Here the plaintiff's claim to a fee award rests on the determination by the district court that the school board should have afforded her a post-termination hearing and a statement of the reasons for her layoff. This relief represented a small part of what the plaintiff wanted, but more than the defendant would voluntarily give. Yet if both parties had proceeded reasonably, this result undoubtedly could have been achieved with a lot less litigation and a lot less expense for both parties.


Too many times a public body responds to a lawsuit against it with the inflexible resolve to fight the claim down the line, and not to negotiate. Yet the pursuit of this strategy often means that even where the public body has won the battle, it ends up losing the war.


It seems to me the time has come for public bodies to recognize and to do something about the high cost of litigation. In my opinion, attorneys for defendants like the defendant school district here have an obligation to attempt to negotiate a reasonable settlement as quickly as possible. Otherwise, as in this case, where the defendant insists on litigating all the way down the line, it may end up paying the fees for both sides even though it has lost only a small part of the contest over the merits of the plaintiff's claim.


Plaintiffs too have a similar obligation to proceed reasonably and in good faith. Where plaintiffs make exaggerated or outrageous demands for relief which lack support in the law or in provable facts, the trial court should not reward them from the public purse for their modern-day tilting at legal windmills. Likewise, if the plaintiff declines a reasonable offer to settle and then succeeds in only a limited way in the courtroom, that circumstance should weigh against the plaintiff in the award of fees.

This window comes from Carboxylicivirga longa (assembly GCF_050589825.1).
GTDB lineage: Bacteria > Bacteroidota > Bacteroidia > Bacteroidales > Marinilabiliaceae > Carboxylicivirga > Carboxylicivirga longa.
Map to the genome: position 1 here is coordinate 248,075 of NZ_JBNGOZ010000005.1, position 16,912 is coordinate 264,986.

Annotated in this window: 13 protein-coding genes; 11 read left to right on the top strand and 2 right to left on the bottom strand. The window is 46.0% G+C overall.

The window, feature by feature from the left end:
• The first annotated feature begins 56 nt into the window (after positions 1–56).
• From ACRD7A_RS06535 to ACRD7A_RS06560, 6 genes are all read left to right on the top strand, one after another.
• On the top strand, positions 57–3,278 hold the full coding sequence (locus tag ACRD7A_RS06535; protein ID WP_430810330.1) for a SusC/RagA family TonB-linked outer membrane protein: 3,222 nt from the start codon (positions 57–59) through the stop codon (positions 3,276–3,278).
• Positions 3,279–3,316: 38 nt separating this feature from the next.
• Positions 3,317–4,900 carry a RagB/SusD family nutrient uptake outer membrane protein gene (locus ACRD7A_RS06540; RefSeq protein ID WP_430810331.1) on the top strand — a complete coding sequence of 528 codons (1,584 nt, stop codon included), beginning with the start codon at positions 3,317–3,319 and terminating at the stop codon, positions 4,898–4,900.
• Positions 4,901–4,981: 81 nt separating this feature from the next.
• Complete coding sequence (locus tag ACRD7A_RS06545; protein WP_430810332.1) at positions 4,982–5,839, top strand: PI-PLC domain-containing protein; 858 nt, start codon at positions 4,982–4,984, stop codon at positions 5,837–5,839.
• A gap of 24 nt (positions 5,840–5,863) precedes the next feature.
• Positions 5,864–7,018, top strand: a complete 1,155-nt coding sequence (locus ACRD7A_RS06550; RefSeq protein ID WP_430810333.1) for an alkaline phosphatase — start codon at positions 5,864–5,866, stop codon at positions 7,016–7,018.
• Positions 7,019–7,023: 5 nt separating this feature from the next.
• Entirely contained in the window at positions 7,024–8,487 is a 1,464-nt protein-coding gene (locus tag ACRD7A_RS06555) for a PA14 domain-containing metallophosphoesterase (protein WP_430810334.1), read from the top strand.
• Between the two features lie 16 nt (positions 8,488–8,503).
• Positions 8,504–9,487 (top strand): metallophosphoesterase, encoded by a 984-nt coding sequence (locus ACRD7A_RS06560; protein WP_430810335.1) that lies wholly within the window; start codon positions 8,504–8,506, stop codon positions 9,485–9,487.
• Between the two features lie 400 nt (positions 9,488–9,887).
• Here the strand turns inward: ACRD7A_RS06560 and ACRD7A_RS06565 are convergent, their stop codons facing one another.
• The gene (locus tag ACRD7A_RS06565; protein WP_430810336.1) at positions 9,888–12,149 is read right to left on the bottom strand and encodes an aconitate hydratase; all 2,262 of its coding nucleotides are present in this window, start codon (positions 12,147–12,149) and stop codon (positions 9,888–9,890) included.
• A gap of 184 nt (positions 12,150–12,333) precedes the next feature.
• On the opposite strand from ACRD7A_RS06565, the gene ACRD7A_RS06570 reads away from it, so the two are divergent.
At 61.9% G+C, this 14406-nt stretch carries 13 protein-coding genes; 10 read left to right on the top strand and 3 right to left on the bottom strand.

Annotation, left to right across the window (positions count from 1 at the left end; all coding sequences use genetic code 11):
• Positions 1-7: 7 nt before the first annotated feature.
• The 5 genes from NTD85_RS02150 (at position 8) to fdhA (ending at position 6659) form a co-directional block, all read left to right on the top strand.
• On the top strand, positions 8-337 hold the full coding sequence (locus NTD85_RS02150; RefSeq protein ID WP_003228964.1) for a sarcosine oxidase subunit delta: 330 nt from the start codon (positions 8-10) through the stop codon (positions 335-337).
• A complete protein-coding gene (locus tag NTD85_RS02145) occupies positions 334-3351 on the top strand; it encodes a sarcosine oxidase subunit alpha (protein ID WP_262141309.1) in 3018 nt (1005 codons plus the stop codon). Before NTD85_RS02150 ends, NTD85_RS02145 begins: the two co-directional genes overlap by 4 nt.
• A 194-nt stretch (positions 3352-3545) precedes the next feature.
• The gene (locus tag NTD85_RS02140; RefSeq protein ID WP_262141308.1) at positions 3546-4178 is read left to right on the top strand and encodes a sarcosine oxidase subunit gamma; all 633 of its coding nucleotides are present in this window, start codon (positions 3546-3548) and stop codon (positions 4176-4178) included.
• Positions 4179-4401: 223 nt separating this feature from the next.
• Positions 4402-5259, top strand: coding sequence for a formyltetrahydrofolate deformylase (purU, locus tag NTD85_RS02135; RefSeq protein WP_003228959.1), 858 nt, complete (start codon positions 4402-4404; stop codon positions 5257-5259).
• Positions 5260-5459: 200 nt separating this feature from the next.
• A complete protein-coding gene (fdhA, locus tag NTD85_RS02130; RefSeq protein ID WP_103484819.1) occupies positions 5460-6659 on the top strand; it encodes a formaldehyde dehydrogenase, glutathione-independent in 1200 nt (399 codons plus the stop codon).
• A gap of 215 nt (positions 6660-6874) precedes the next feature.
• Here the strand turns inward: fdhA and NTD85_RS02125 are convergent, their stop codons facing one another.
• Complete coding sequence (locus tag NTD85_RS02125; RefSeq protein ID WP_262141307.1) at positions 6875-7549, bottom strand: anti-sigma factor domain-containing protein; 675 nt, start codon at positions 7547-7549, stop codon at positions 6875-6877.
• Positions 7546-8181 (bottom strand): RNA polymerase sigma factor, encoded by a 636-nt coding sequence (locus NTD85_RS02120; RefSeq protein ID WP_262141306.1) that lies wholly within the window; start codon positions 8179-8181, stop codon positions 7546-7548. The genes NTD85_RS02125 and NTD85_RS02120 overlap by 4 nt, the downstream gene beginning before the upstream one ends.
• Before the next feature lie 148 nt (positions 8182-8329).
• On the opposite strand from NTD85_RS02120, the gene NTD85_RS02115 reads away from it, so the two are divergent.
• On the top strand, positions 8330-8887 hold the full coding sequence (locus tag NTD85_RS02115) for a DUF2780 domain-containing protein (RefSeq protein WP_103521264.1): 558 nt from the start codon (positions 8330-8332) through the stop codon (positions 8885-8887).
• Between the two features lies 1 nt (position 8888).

These considerations ought to play a part in the awarding of fees under section 1988.


HENLEY, Senior Circuit Judge, with whom JOHN R. GIBSON and BOWMAN, Circuit Judges, concur, dissenting.


In holding that Ms. Fast won on a significant issue which achieved some of the benefits she sought, the court's reasoning flies in the face of reality.


One may read in vain both the prayer of the complaint and the plaintiff's motion for summary judgment for any specific request for post-termination relief. Indeed, until it became clear that plaintiff would win nothing of consequence, her entire case was couched in terms of reinstatement, back-pay and damages. In short, she wanted her job and money. She got neither.


Now it can be said, as says this court en banc, that plaintiff's prayer "for such other additional relief as may appear to the court equitable and just in the premises" includes a stated desire for a post-termination hearing. Had such a proposition been advanced by a group less sincere, less dedicated, less capable than my brothers of the majority, it might have been described, either in language of the drawing room or in a literal sense, as pure poppycock! With all due respect, I find here, as in many cases, no reason to believe that the inclusion of "other equitable and just" relief is anything more than catch-all lawyer talk put in to add color, if not aroma.


Again, let's look at the record. We do not know what, if anything, plaintiff did with the statement of reasons for suspension awarded by the court. We do know that she does not now question the validity of her layoff and that she did not bother to attend the meeting provided for her hearing. Rather, after passage of some little time, she abandoned her case and her attorneys sought nominal damages of $1.00 and attorney's fees in the amount of $22,980.00. Her refusal to accept the hearing suggests most strongly that she had little, if any, interest in a post-layoff hearing she could not win or in any "other equitable and just" relief.